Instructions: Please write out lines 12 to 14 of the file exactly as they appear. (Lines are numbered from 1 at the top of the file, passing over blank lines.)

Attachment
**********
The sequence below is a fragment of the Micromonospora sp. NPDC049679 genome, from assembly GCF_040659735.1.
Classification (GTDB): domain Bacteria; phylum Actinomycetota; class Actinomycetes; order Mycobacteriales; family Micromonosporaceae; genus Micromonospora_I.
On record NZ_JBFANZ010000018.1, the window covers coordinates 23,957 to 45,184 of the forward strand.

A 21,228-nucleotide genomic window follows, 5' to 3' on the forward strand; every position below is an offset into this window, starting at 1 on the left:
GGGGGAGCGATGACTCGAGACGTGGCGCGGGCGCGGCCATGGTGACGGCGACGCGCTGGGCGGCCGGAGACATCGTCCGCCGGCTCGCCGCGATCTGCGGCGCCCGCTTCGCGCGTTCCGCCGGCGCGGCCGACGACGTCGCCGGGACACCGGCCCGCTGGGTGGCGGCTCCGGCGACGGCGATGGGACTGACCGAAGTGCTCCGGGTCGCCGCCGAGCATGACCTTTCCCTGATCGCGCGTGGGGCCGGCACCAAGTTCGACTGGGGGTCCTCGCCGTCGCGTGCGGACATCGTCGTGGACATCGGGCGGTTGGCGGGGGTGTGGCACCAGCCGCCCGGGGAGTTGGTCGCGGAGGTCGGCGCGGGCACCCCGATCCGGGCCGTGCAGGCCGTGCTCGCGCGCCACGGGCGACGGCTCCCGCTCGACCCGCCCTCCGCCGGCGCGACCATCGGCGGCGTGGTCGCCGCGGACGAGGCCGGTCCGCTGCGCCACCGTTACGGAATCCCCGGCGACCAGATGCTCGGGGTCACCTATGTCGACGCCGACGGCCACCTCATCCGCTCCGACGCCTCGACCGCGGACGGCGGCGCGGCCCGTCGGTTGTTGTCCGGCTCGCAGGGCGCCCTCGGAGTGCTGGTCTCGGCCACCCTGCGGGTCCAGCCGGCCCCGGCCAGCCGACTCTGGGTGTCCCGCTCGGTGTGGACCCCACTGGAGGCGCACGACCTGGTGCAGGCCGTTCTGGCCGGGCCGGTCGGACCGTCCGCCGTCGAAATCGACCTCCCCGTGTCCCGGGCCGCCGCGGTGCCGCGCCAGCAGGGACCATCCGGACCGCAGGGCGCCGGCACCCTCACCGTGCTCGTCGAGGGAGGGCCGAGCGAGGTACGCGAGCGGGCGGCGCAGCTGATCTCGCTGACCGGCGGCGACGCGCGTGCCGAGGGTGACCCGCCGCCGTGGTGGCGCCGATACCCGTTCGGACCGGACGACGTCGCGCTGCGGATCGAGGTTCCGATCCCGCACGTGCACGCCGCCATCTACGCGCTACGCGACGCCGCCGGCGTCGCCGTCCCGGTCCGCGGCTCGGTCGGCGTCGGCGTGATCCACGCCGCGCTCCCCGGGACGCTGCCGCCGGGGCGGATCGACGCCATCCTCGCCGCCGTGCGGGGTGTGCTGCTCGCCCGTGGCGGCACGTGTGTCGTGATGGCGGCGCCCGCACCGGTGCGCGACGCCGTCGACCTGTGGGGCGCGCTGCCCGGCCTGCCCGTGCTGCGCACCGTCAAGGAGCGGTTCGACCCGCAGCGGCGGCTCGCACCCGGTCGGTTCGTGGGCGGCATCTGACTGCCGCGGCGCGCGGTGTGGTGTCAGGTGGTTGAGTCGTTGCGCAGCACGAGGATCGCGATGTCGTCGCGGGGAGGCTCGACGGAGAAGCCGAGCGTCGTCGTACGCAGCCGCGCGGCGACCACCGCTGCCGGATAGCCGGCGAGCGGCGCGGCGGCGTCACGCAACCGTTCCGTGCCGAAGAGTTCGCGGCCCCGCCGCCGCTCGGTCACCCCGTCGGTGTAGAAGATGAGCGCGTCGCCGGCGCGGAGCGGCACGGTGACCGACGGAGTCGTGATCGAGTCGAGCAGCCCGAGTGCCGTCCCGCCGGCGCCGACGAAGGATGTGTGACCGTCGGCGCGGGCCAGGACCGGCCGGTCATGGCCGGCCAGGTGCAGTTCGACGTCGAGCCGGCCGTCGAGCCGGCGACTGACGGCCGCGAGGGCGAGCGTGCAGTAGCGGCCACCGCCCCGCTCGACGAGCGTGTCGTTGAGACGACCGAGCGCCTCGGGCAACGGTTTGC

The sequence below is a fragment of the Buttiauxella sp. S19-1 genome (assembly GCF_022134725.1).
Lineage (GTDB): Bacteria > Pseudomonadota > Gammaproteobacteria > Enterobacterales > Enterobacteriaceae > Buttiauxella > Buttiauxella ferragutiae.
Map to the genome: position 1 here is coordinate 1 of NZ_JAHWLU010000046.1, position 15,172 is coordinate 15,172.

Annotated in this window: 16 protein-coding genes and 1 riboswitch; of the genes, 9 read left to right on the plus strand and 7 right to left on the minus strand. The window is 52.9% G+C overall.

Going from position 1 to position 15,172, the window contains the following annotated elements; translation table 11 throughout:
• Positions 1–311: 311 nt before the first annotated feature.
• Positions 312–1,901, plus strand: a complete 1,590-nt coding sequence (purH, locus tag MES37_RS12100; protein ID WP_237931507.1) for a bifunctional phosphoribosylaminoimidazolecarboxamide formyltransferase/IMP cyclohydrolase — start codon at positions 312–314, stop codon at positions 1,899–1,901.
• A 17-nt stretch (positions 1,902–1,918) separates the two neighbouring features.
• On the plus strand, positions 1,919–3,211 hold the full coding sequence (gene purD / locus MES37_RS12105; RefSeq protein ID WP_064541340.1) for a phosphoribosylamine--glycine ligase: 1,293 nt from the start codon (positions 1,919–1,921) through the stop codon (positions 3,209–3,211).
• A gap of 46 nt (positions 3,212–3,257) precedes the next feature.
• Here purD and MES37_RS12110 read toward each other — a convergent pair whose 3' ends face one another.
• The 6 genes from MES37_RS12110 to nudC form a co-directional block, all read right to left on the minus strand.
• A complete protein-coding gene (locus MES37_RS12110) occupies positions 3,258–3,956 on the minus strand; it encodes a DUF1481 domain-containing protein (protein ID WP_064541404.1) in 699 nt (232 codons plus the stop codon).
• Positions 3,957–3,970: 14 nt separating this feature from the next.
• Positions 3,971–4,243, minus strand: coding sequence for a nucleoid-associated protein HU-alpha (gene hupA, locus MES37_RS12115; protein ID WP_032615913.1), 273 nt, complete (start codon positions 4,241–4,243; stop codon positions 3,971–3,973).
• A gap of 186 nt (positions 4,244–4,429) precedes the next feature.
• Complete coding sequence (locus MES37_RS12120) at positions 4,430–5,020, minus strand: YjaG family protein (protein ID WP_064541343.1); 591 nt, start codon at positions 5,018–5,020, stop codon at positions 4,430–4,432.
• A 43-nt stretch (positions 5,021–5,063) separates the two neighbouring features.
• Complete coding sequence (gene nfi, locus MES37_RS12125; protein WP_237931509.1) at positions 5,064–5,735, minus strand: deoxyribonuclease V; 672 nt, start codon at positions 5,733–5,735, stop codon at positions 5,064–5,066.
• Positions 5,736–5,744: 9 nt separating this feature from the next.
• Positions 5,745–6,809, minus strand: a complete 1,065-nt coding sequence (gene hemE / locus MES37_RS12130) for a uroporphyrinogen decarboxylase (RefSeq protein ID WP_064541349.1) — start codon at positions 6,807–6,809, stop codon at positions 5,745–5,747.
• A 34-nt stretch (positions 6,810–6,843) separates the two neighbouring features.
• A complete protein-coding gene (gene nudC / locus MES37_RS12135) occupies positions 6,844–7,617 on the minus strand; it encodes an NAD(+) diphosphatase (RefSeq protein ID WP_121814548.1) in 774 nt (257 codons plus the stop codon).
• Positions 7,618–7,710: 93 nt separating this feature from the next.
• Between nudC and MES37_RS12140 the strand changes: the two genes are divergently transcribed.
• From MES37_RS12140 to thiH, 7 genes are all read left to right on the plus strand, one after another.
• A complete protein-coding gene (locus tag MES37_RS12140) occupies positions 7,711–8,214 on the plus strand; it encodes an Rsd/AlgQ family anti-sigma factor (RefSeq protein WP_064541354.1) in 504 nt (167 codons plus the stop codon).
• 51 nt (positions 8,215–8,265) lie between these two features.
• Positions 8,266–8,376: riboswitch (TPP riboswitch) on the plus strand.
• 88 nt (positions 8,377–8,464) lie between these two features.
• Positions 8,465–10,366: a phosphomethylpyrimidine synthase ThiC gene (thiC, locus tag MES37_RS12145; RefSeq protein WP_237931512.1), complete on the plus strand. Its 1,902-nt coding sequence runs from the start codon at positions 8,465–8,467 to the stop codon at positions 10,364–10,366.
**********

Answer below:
• Positions 312–1,901, plus strand: a complete 1,590-nt coding sequence (purH, locus tag MES37_RS12100; protein ID WP_237931507.1) for a bifunctional phosphoribosylaminoimidazolecarboxamide formyltransferase/IMP cyclohydrolase — start codon at positions 312–314, stop codon at positions 1,899–1,901.
• A 17-nt stretch (positions 1,902–1,918) separates the two neighbouring features.
• On the plus strand, positions 1,919–3,211 hold the full coding sequence (gene purD / locus MES37_RS12105; RefSeq protein ID WP_064541340.1) for a phosphoribosylamine--glycine ligase: 1,293 nt from the start codon (positions 1,919–1,921) through the stop codon (positions 3,209–3,211).